“Because of big data, genealogy is the most fascinating topic right now. It affects everything in life. It affects family and sex and history and the meaning of relatives and inheritance …”
You may have a few more cousins to invite to the holidays this year, according to A.J. Jacobs, an editor at large at Esquire magazine who’s best known for his lifestyle experiments. Jacobs’s latest project looks to build a family tree of the entire human race. So far, he’s at 240 million people, and he’s doing it with the help of big data. The plummeting cost of DNA sequencing and the ability to connect huge family trees online through Wikipedia-style websites have ushered in a new era of genealogy.
On this week’s episode of our podcast What’s The Point, we look at how data is changing genealogy and what having easily accessible, full DNA sequences means for the future.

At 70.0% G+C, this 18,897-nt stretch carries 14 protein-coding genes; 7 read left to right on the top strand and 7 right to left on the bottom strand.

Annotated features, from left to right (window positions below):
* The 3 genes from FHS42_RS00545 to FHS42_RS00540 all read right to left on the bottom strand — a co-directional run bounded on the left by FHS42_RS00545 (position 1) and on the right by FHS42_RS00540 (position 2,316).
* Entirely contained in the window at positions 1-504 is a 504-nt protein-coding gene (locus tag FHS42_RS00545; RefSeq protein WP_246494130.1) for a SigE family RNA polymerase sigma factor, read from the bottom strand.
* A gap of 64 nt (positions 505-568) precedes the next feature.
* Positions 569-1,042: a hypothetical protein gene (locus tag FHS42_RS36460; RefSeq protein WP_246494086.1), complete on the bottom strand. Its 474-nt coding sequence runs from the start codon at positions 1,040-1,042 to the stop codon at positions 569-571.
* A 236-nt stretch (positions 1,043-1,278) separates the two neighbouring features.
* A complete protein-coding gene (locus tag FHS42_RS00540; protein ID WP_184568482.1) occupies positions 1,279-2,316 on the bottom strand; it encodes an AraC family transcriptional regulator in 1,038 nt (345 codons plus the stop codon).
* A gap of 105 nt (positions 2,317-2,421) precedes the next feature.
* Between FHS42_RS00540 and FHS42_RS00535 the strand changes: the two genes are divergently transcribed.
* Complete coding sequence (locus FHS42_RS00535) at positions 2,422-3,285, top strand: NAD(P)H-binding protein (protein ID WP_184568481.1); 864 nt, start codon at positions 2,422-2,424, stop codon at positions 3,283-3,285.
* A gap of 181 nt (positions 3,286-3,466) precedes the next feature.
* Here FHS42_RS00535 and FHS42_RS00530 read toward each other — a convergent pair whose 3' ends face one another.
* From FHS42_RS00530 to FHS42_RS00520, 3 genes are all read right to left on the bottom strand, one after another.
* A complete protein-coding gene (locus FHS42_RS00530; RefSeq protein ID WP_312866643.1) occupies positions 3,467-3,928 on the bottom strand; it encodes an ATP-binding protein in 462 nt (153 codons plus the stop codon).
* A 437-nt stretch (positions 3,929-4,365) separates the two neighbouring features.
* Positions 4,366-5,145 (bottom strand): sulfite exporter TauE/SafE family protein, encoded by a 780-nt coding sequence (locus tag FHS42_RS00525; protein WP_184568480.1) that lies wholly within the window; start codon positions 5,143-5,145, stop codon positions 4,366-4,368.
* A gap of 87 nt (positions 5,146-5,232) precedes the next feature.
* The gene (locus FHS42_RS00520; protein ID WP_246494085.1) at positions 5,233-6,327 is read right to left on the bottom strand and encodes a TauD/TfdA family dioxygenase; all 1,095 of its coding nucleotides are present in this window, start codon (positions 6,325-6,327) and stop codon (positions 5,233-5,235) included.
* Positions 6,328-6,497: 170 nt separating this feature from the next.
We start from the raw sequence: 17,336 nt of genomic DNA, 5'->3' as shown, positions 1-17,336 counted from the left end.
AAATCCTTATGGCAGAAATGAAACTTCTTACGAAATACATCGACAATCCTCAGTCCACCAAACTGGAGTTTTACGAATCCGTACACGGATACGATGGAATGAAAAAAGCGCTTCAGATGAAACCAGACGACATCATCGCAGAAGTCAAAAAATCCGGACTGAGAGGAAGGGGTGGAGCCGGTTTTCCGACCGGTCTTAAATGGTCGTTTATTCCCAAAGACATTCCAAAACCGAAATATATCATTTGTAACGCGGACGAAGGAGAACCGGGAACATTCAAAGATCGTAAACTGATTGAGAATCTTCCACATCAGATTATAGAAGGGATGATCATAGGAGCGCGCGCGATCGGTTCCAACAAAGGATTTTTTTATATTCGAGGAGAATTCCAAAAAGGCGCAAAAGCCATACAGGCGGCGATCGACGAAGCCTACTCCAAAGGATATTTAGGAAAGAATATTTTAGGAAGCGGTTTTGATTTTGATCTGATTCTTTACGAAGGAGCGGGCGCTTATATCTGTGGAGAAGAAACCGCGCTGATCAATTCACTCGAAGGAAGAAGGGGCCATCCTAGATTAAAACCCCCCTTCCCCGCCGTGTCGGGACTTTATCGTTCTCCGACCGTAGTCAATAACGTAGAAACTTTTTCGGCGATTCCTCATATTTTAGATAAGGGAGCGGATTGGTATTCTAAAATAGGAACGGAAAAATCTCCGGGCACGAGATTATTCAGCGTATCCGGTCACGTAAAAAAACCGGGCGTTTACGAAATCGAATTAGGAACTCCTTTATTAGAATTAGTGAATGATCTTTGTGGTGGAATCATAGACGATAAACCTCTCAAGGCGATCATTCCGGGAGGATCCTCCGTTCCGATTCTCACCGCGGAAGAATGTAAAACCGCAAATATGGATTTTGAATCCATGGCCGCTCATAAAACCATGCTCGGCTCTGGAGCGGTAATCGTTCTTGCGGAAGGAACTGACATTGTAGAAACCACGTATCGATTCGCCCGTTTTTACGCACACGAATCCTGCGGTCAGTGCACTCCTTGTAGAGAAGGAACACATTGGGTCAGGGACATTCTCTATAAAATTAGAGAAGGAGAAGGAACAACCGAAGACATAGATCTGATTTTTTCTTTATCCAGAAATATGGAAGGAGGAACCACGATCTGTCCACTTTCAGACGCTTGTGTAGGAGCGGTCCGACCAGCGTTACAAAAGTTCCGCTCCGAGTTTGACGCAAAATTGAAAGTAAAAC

Stream or download the full episode above, and find video and a partial transcript below.
Big genetic data’s big problems
Jody Avirgan: Talk about some of the privacy stuff and the new future this creates. Are you excited for the point at which everyone will have their full sequencing?
A.J. Jacobs: Well, I think it’s going to be interesting. Partly it’s going to be fantastic, and partly it’s going to be horrible. And I don’t know which is going to win. Here’s a nightmare scenario: There was a study about the so-called monogamy gene. If you had it, you had a much higher chance of staying in a marriage, [you had] more oxytocin. I don’t know how valid that is, but it was a study out there.
So, imagine that you get your genome sequenced. And it’s going to be hackable; everyone’s going to be able to see it eventually, I believe. It’s going to be hard to keep secret. So, you’ll go see someone at a bar and with your whatever the future Google Glass is, you’ll have facial recognition. You’ll say, “Oh, that guy, he doesn’t have the monogamy gene. I’m not going to talk to him.” So, that’s just one small example of how it could affect us in a bad way.
In a good way, it’s got amazing potential for disease prevention and the science behind it. We’ll have an unprecedented history of the human race. So, it’s exciting and scary.
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